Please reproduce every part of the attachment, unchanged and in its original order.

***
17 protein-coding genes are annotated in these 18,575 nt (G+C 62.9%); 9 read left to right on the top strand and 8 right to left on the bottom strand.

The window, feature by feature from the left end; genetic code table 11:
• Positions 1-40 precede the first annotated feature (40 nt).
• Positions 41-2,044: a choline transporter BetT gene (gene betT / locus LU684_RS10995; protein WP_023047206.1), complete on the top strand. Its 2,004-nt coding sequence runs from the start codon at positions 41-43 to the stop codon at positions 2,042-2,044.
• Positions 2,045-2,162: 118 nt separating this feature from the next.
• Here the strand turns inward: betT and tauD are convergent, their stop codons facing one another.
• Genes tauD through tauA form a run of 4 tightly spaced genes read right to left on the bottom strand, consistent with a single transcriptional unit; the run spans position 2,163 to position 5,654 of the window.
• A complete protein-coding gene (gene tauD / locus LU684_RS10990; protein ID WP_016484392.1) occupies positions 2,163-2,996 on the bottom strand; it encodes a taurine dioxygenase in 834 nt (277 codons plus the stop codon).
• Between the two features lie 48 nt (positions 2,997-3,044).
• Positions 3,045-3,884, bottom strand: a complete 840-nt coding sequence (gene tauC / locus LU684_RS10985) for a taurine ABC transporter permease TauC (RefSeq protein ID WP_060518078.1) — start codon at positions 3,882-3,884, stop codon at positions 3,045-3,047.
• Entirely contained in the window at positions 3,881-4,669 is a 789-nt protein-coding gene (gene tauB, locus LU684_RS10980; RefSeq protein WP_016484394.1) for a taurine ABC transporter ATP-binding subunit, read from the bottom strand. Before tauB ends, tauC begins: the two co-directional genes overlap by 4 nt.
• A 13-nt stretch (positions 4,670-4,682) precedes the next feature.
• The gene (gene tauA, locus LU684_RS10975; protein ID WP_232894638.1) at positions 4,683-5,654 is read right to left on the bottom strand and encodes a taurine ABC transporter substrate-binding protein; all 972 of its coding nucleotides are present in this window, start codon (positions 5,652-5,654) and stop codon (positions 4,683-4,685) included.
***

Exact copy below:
17 protein-coding genes are annotated in these 18,575 nt (G+C 62.9%); 9 read left to right on the top strand and 8 right to left on the bottom strand.

The window, feature by feature from the left end; genetic code table 11:
• Positions 1-40 precede the first annotated feature (40 nt).
• Positions 41-2,044: a choline transporter BetT gene (gene betT / locus LU684_RS10995; protein WP_023047206.1), complete on the top strand. Its 2,004-nt coding sequence runs from the start codon at positions 41-43 to the stop codon at positions 2,042-2,044.
• Positions 2,045-2,162: 118 nt separating this feature from the next.
• Here the strand turns inward: betT and tauD are convergent, their stop codons facing one another.
• Genes tauD through tauA form a run of 4 tightly spaced genes read right to left on the bottom strand, consistent with a single transcriptional unit; the run spans position 2,163 to position 5,654 of the window.
• A complete protein-coding gene (gene tauD / locus LU684_RS10990; protein ID WP_016484392.1) occupies positions 2,163-2,996 on the bottom strand; it encodes a taurine dioxygenase in 834 nt (277 codons plus the stop codon).
• Between the two features lie 48 nt (positions 2,997-3,044).
• Positions 3,045-3,884, bottom strand: a complete 840-nt coding sequence (gene tauC / locus LU684_RS10985) for a taurine ABC transporter permease TauC (RefSeq protein ID WP_060518078.1) — start codon at positions 3,882-3,884, stop codon at positions 3,045-3,047.
• Entirely contained in the window at positions 3,881-4,669 is a 789-nt protein-coding gene (gene tauB, locus LU684_RS10980; RefSeq protein WP_016484394.1) for a taurine ABC transporter ATP-binding subunit, read from the bottom strand. Before tauB ends, tauC begins: the two co-directional genes overlap by 4 nt.
• A 13-nt stretch (positions 4,670-4,682) precedes the next feature.
• The gene (gene tauA, locus LU684_RS10975; protein ID WP_232894638.1) at positions 4,683-5,654 is read right to left on the bottom strand and encodes a taurine ABC transporter substrate-binding protein; all 972 of its coding nucleotides are present in this window, start codon (positions 5,652-5,654) and stop codon (positions 4,683-4,685) included.